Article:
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What's in the $1.9T COVID Relief Bill

Analysts say it could halve child poverty
By Rob Quinn,  Newser Staff
Posted Mar 11, 2021 9:09 AM CST

(Newser) – President Biden is a day away from signing the landmark COVID-19 relief bill, which supporters say does more to tackle poverty and inequality since the days of FDR—and detractors say is the biggest example of government overreach in decades. The $1.9 trillion relief bill received final congressional approval Thursday with no Republican support. The "American Rescue Plan" includes $1,400 payments for the estimated 85% of Americans who are eligible, along with an extension of the $300-per-week federal unemployment benefit until early September and numerous measures aimed at fighting both inequality and the pandemic. More:

  • What's in the bill. The Guardian lists some of the main provisions, including an extension of $300-per-week federal unemployment benefits until early September and a temporary expansion of healthcare subsidies under ObamaCare. It also includes a major expansion of the child tax credit, which Democrats are hoping to make permanent.
  • More on those payments. USA Today looks at who's eligible and who's not. Low-income people who haven't filed a tax return in the last two years may have to register via an online portal to receive payments. It's not clear when the money will be sent out, but Biden has said many people will receive payments before the end of the month.

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  • Households will get the most help. The bill includes $350 billion for state and local governments, but more than half of the $1.9 trillion will go to households, reports the Washington Post reports. Compared to earlier relief measures, little of the spending goes toward businesses.
  • Lesser-known measures. Beyond the measures making the headlines, the bill includes $5 billion for Black and other minority farmers and assistance for concert halls and independent restaurants, per USA Today, which lists 10 lesser-known provisions.
  • Surprise tax hikes. Politico reports that to offset the cost of exempting the first $10,200 in unemployment benefits from taxes, and to avoid exceeding the budget cap, Democrats tacked on three obscure, last-minute tax hikes on corporations and the wealthy, which are expected to raise around $60 billion.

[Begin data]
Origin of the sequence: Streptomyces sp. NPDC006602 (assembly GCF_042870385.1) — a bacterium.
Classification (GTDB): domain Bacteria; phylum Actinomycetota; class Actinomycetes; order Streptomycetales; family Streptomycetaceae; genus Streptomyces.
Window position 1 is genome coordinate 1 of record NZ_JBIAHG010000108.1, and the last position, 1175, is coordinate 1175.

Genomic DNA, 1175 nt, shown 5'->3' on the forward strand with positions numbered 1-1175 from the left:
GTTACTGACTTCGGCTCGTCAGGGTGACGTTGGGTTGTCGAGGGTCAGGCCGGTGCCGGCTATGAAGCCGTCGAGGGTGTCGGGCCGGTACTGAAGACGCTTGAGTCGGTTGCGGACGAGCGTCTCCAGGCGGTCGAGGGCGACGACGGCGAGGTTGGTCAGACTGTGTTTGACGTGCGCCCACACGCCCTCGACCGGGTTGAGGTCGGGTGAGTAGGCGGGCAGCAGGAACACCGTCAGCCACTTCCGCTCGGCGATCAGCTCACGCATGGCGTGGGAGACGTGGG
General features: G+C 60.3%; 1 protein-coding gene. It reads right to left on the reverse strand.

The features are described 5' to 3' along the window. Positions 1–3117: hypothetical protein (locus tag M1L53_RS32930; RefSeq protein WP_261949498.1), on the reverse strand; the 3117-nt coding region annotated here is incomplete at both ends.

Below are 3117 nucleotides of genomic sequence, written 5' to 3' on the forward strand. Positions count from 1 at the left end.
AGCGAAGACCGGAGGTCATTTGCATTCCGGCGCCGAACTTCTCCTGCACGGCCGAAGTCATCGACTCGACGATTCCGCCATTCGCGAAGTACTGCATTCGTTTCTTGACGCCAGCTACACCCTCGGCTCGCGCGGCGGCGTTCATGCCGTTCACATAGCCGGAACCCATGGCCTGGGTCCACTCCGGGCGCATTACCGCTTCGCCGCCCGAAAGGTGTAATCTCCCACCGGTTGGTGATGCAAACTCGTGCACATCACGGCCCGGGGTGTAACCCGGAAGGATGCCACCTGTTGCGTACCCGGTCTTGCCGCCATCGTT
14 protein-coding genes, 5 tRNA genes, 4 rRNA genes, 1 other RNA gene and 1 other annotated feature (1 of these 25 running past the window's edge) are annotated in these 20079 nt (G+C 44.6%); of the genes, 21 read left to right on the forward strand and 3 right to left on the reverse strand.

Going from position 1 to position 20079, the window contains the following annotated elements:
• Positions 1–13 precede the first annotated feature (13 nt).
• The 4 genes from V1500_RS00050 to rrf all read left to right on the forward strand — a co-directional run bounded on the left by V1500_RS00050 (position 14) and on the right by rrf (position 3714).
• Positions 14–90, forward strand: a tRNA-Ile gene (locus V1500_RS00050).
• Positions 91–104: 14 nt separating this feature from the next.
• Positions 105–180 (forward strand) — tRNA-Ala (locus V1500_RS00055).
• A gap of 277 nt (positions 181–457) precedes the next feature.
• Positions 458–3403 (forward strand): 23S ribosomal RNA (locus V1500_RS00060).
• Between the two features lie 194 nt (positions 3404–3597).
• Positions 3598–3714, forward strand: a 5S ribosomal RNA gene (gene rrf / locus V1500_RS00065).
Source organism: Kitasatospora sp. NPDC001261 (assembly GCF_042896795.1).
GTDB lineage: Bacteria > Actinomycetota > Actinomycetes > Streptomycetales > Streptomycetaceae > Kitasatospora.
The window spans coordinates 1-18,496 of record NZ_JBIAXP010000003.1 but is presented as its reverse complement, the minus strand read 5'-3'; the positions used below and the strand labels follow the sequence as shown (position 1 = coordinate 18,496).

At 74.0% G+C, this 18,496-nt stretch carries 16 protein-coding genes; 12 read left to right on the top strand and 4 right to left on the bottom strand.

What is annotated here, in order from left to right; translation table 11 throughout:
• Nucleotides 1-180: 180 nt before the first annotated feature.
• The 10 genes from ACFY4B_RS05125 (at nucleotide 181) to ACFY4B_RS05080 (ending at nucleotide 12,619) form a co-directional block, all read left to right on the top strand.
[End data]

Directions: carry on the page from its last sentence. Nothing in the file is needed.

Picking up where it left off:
• Child poverty could be halved. In one of several measures that could cut child poverty in half, the expanded child tax credit can be received in advance even by low-income families that don't pay taxes, meaning some families with children could receive a "European-style child allowance" of up to $300 per month, the BBC reports.
  • Benefits to the middle class. According to the New York Times, the package will help the middle class as well as the poorest Americans, with the income of middle-income families set to rise an estimated 5.5% due to tax cuts and stimulus payments.
  • Could it be too much stimulus? Some economists warn that with the economy already showing strong signs of recovery, greasing the wheels further runs the risk of creating runaway inflation, Politico reports. "If it works out well, Biden will be viewed as a hero and he’ll deserve it,” says economist Len Burman, co-founder of the Tax Policy Center. "This is the first time that we’ve ever really provided enough stimulus and the risk is that it will be too much. And inflation is a real risk. But if it works out badly, at least we’ll know the result of a grand experiment like this."
  • The partisan divide. The partisan divide among Senate leaders was very apparent after the House passed the final version of the bill Wednesday, sending it to Biden's desk, NBC reports. Sen. Chuck Schumer said it marked a "turning point" that return the Democratic Party to its economic populist roots and Republicans were making a "huge mistake" by opposing it, while Sen. Mitch McConnell blasted it as a "classic example of big-government Democratic overreach in the name of COVID relief."
(Read more COVID relief bill stories.)

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